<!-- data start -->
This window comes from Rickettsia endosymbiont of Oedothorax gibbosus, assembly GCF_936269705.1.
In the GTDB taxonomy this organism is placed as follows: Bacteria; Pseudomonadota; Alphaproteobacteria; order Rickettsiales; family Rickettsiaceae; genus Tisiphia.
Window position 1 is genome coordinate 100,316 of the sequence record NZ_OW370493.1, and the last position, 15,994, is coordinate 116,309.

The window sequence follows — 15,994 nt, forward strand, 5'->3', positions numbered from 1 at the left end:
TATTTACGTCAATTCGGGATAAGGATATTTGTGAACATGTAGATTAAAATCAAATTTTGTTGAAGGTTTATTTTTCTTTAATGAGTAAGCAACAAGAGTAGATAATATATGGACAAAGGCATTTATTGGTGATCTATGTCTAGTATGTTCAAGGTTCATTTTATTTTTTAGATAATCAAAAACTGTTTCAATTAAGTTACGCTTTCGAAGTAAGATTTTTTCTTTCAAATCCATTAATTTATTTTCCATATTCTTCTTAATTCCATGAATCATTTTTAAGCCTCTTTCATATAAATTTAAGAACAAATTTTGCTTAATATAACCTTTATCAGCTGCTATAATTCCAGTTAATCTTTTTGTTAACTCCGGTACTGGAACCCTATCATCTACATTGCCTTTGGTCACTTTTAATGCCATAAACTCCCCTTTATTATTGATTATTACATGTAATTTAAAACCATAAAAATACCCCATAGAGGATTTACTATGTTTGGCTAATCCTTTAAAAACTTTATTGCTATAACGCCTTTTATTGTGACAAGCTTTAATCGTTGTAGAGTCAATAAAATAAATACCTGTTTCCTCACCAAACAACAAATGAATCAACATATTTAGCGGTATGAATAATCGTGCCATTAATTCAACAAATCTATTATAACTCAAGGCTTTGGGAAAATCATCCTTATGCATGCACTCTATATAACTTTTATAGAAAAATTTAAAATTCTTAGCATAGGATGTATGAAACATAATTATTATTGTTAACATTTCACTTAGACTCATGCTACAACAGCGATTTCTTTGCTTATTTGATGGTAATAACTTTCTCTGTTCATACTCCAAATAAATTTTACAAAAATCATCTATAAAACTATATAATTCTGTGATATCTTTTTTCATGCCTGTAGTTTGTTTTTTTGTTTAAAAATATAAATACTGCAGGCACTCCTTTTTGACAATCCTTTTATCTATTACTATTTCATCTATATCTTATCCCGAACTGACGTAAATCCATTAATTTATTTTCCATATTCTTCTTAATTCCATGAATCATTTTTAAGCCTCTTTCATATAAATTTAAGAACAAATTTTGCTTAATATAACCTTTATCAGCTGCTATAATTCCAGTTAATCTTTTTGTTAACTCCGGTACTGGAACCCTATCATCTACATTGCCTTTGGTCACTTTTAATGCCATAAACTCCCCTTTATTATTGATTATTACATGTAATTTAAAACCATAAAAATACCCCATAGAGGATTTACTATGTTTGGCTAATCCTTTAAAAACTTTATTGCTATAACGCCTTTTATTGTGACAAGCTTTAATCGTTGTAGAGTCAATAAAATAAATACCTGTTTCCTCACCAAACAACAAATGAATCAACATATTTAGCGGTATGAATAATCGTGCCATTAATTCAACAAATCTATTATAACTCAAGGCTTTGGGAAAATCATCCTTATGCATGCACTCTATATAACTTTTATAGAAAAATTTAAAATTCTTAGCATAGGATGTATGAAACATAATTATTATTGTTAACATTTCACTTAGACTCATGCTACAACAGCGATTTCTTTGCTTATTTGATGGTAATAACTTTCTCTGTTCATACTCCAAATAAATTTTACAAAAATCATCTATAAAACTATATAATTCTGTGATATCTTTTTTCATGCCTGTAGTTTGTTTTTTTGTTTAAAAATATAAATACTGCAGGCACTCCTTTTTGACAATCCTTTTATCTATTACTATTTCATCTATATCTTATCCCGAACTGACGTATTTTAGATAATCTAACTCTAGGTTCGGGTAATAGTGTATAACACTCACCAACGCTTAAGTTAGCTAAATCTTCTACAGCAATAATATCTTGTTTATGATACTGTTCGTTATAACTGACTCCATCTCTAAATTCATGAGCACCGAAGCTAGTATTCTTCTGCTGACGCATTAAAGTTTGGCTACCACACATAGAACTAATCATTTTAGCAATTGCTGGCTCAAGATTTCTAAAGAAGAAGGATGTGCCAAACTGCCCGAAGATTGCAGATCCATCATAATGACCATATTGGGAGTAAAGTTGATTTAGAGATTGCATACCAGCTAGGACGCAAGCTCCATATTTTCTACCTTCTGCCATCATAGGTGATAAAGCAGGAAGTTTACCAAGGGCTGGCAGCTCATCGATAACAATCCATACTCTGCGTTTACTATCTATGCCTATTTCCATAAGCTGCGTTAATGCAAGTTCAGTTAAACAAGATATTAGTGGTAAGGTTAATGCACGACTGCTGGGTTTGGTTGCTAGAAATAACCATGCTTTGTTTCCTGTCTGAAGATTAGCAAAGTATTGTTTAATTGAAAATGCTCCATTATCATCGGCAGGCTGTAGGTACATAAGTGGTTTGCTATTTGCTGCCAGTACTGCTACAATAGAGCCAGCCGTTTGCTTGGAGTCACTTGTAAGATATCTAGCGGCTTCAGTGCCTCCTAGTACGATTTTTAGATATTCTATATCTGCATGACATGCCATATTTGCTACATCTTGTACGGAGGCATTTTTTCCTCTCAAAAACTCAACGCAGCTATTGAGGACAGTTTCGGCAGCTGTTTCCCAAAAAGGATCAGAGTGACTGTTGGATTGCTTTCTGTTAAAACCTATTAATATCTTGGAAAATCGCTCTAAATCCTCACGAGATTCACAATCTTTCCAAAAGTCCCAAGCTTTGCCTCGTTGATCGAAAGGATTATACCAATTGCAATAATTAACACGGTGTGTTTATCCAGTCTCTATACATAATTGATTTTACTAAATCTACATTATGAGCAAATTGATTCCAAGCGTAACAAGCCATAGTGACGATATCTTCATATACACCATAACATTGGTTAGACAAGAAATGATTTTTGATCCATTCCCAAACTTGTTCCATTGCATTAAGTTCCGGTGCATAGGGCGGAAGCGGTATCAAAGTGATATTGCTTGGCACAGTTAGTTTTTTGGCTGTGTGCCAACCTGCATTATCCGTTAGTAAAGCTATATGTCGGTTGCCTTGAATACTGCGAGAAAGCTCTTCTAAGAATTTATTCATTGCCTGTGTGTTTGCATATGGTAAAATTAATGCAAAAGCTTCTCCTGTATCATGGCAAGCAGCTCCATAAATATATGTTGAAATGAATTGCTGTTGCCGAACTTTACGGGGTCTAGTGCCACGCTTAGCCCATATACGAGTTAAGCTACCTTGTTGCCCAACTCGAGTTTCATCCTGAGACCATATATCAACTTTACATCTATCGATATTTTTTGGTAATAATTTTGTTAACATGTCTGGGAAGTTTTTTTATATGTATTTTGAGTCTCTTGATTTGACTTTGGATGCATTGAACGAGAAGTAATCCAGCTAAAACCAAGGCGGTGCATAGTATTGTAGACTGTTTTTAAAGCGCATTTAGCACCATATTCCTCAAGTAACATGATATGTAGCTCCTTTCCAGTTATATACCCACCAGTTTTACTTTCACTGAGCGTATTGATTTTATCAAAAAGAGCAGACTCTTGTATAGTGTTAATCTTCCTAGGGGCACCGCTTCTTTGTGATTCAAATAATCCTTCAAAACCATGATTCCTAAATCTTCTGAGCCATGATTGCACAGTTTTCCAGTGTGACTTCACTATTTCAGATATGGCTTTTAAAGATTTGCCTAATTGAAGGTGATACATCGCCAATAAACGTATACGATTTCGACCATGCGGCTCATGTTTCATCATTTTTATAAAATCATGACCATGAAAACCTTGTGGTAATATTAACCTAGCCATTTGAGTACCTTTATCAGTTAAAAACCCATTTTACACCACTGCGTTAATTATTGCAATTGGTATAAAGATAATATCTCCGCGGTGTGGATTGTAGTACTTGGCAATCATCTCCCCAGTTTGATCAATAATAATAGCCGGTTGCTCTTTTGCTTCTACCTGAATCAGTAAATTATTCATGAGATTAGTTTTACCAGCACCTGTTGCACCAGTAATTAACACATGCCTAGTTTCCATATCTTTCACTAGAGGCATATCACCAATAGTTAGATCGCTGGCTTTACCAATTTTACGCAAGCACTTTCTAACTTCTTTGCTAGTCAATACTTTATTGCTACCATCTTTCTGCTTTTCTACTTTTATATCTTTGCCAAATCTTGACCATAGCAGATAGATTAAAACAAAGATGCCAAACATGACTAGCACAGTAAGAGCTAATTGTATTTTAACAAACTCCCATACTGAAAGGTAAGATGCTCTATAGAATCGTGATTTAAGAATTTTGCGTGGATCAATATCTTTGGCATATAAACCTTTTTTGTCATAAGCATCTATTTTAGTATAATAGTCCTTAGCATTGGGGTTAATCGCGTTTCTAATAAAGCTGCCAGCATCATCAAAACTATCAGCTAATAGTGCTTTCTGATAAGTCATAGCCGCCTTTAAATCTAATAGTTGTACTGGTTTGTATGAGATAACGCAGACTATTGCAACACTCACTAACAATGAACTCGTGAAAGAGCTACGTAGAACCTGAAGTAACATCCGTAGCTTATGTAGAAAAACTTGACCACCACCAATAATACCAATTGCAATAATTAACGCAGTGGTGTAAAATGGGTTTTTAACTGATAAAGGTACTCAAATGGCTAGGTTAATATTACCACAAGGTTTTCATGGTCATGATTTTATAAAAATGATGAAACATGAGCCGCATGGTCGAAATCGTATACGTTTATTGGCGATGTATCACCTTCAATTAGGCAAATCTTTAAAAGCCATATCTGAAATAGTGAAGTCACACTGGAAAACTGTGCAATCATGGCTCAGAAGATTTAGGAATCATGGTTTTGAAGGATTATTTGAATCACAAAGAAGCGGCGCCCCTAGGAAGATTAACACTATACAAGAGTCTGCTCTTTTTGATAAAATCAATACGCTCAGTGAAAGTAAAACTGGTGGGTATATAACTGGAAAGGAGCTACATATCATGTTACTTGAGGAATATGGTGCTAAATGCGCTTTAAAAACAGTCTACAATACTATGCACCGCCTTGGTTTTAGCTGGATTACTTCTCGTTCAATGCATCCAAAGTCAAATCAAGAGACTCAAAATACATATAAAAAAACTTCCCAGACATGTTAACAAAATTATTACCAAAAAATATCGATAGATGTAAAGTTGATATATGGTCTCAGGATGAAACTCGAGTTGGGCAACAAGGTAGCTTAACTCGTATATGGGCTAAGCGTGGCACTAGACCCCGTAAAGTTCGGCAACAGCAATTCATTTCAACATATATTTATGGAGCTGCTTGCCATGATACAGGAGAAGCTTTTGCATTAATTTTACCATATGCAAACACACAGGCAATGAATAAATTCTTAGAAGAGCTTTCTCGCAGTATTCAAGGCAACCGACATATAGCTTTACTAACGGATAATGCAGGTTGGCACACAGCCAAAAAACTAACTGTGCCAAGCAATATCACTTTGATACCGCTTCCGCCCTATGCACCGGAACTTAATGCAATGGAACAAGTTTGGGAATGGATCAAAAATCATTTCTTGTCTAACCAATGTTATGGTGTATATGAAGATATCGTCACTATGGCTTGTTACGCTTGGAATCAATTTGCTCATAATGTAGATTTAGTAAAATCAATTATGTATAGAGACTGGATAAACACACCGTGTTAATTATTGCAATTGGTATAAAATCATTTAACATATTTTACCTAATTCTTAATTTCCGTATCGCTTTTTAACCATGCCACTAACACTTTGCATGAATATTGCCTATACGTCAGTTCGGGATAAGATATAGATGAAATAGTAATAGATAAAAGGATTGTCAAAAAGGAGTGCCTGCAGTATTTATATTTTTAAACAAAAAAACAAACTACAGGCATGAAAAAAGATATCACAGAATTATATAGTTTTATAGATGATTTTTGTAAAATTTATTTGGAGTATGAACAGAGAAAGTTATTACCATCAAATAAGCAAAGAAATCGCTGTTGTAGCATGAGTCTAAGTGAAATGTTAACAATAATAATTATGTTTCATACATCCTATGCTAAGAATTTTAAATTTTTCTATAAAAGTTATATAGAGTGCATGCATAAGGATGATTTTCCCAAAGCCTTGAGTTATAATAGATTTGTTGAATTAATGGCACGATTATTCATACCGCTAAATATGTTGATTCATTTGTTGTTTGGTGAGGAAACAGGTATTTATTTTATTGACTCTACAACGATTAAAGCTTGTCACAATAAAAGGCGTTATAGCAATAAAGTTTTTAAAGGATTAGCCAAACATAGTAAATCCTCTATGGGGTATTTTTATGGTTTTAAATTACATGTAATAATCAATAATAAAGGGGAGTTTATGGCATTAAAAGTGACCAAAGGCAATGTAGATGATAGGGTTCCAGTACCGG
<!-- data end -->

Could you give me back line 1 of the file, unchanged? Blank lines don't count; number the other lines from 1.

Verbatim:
This window comes from Rickettsia endosymbiont of Oedothorax gibbosus, assembly GCF_936269705.1.